1

Some commands write insignificant warnings to stderr but return exit status 0.

Is there a way to check that the command exit status is 0 and stderr is empty, without creating temporary files and with a single statement?

4 Answers 4

3

I suggest:

stderr=$(your_command 2>&1 >/dev/null)
[[ $? == 0 ]] && [[ ${#stderr} == 0 ]] && echo okay
3
  • >/dev/null 2>&1 - well, it's just doing 2>/dev/null, no?
    – KamilCuk
    Commented Apr 27, 2020 at 20:47
  • 1
    @KamilCuk: Yeah, I missed that. I've updated my answer.
    – Cyrus
    Commented Apr 27, 2020 at 20:57
  • 2
    The exit status of the assignment to stderr is the exit status of your_command; you can fold the two together: stderr=$(...) && [[ ${#stderr} == 0 }} && echo okay.
    – chepner
    Commented Apr 28, 2020 at 0:54
2

Because of how set -o pipefail works, you can grab stderr in a pipe and exit with nonzero exit status from the pipe if there's anything on stderr. So basically pipefail does the binary and-ing or exit status - if the command exits with nonzero exit status, pipefail fails the pipe with this status, if the command exits with zero exit status, then the right side of the pipe will fail with nonzero exit status so the whole pipe will exit with nonzero exit status.

# Usage: exit_if_nonzero_or_stderr command [args...]
# Executes the command [args...] and 
# exits with nonzero exit status
# if the command exits with nonzero exit status
# __or__
# the command outputs anything on stderr.
exit_if_nonzero_or_stderr() {
        (       
                set -o pipefail
                { "$@" 1>&3 ;} 2>&1 | {
                        if IFS= read -r line; then
                                printf "%s\n" "$line"
                                cat 
                                exit 1
                        fi
                } >&2
        ) 3>&1
}

Tested against all combinations:

tester() { 
        for i in \
                'echo 1; true;' \
                'echo 1; false;' \
                'echo 1; echo 2 >&2; true;' \
                'echo 1; echo 2 >&2; false;'
        do
                eval "f() { $i }"
                set -o pipefail
                exit_if_nonzero_or_stderr f 2> >( \
                        sed 's/^/stderr: /' >&2) | 
                        sed 's/^/stdout: /';
                echo "f() { $i } -> exit status: $?";
        done
}
tester

The tester outputs:

stdout: 1
f() { echo 1; true; } -> exit status: 0
stdout: 1
f() { echo 1; false; } -> exit status: 1
stderr: 2
stdout: 1
f() { echo 1; echo 2 >&2; true; } -> exit status: 1
stdout: 1
stderr: 2
f() { echo 1; echo 2 >&2; false; } -> exit status: 1

Alternative implementation and a little more verbose and more memory consuming but more posix-ish you could grab stderr to a variable and check if it's nonzero:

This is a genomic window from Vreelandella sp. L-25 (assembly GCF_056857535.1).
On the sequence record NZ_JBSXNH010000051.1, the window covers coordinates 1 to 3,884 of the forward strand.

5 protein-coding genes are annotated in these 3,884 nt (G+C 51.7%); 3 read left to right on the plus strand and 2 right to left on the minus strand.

exit_if_nonzero_or_stderr2() {
        local stderr ret
        # redirect stdout to output with temporary file descriptor
        # and grab stderr 
        { stderr=$({ "$@" 1>&3 ;} 2>&1 ) ;} 3>&1
        # remember return value
        ret=$?
        # if theres anything on stderr, output it
        if [[ -n "$stderr" ]]; then
                cat <<<"$stderr" >&2
                # if stderr, always nonzero
                return 1
        fi
        # else we return with the exit status of the command
        return "$ret"
}
0

Hope below is helpful.

 res=$(./test.out 2 >&1)
 if [ $? -eq 0 ];then
    stdout=$res
    echo $stdout
 else
    return_code=$?
    std_err=$res
    echo $stderr 
 fi

Corresponding test.c file in C

   #include <stdio.h>
   int main ( ) {
       printf( "hello " );
       fprintf( stderr, "HELP!" );
       printf( " world\n" );
       return 1;
   }
1
  • there are several issue with this.. res=$(./test.out 2 >&1) includes both stdout and stderr. and also there is no test of stderr length
    – vstepaniuk
    Commented Apr 29, 2020 at 11:56
0

Thanks @Cyrus and @chepner for the comments:

if stderr=$(command 2>&1 >/dev/null) && test -z "$stderr"; then echo "ok"; fi

The stderr of the command 2>&1 >/dev/null is redirected to where stdout was before, and stdout itself is redirected to /dev/null. Then the stderr is assigned to the stderr variable in stderr=$(command 2>&1 >/dev/null), and the exit code of this assignment is the one from just command, so it is utilized in if. Then, if the exit code of command is zero (and only in this case), the second condition (test -z "$stderr") is checked - which is testing if $stderr variable is a zero-length string.

0

Your Answer

By clicking “Post Your Answer”, you agree to our terms of service and acknowledge you have read our privacy policy.

Not the answer you're looking for? Browse other questions tagged or ask your own question.